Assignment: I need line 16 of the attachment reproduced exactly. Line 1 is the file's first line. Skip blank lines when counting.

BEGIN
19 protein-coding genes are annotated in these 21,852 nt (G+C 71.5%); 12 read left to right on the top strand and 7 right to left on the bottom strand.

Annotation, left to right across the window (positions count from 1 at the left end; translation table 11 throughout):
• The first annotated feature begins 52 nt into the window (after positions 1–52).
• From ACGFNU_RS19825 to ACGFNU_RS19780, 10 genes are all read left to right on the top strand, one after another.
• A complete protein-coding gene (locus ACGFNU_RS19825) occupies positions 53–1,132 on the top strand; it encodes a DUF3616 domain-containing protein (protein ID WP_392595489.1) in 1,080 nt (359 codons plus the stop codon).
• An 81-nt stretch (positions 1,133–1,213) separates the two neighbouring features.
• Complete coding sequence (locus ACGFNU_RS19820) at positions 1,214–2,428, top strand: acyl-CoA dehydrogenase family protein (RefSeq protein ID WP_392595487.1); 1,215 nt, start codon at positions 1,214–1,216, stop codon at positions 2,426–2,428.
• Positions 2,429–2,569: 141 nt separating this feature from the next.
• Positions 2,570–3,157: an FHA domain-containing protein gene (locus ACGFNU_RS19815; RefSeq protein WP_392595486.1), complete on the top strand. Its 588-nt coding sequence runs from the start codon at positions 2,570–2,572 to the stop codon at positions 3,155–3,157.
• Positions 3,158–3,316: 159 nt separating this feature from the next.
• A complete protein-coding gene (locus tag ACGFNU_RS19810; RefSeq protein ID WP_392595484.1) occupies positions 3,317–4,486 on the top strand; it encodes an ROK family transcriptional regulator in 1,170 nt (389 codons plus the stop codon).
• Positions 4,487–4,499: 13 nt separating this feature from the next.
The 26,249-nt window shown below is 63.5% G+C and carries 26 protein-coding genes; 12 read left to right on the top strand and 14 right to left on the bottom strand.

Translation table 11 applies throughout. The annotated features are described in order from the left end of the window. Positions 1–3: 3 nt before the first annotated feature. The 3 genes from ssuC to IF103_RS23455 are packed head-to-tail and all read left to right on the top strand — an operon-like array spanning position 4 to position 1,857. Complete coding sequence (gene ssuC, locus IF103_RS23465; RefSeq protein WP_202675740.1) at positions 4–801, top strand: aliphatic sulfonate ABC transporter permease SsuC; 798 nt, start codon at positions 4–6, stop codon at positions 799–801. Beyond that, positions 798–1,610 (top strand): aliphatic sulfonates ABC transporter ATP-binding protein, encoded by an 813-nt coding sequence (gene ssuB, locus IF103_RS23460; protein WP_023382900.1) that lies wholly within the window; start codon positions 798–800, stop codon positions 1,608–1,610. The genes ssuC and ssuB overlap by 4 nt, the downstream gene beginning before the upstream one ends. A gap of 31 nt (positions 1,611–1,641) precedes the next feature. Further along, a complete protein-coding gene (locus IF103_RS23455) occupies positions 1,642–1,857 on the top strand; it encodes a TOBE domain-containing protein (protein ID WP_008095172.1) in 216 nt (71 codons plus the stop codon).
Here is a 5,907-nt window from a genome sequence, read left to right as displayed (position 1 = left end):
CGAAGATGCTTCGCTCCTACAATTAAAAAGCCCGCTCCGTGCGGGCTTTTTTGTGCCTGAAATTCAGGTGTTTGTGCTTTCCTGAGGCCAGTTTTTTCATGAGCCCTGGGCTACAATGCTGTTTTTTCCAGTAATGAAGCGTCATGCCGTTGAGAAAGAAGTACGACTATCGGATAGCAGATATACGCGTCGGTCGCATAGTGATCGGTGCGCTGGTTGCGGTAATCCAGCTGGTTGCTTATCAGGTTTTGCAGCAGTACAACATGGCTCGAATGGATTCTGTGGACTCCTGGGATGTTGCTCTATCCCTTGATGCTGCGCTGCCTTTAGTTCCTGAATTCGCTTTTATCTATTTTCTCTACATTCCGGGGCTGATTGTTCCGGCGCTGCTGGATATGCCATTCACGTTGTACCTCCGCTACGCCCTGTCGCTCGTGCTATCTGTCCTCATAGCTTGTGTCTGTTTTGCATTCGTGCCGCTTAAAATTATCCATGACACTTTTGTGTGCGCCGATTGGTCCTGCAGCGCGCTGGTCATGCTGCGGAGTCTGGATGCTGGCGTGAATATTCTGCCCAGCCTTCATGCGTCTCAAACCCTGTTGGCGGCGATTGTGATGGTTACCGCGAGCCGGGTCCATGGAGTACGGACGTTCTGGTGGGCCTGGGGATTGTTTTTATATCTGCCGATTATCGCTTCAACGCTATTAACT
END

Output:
CGAAGATGCTTCGCTCCTACAATTAAAAAGCCCGCTCCGTGCGGGCTTTTTTGTGCCTGAAATTCAGGTGTTTGTGCTTTCCTGAGGCCAGTTTTTTCATGAGCCCTGGGCTACAATGCTGTTTTTTCCAGTAATGAAGCGTCATGCCGTTGAGAAAGAAGTACGACTATCGGATAGCAGATATACGCGTCGGTCGCATAGTGATCGGTGCGCTGGTTGCGGTAATCCAGCTGGTTGCTTATCAGGTTTTGCAGCAGTACAACATGGCTCGAATGGATTCTGTGGACTCCTGGGATGTTGCTCTATCCCTTGATGCTGCGCTGCCTTTAGTTCCTGAATTCGCTTTTATCTATTTTCTCTACATTCCGGGGCTGATTGTTCCGGCGCTGCTGGATATGCCATTCACGTTGTACCTCCGCTACGCCCTGTCGCTCGTGCTATCTGTCCTCATAGCTTGTGTCTGTTTTGCATTCGTGCCGCTTAAAATTATCCATGACACTTTTGTGTGCGCCGATTGGTCCTGCAGCGCGCTGGTCATGCTGCGGAGTCTGGATGCTGGCGTGAATATTCTGCCCAGCCTTCATGCGTCTCAAACCCTGTTGGCGGCGATTGTGATGGTTACCGCGAGCCGGGTCCATGGAGTACGGACGTTCTGGTGGGCCTGGGGATTGTTTTTATATCTGCCGATTATCGCTTCAACGCTATTAACT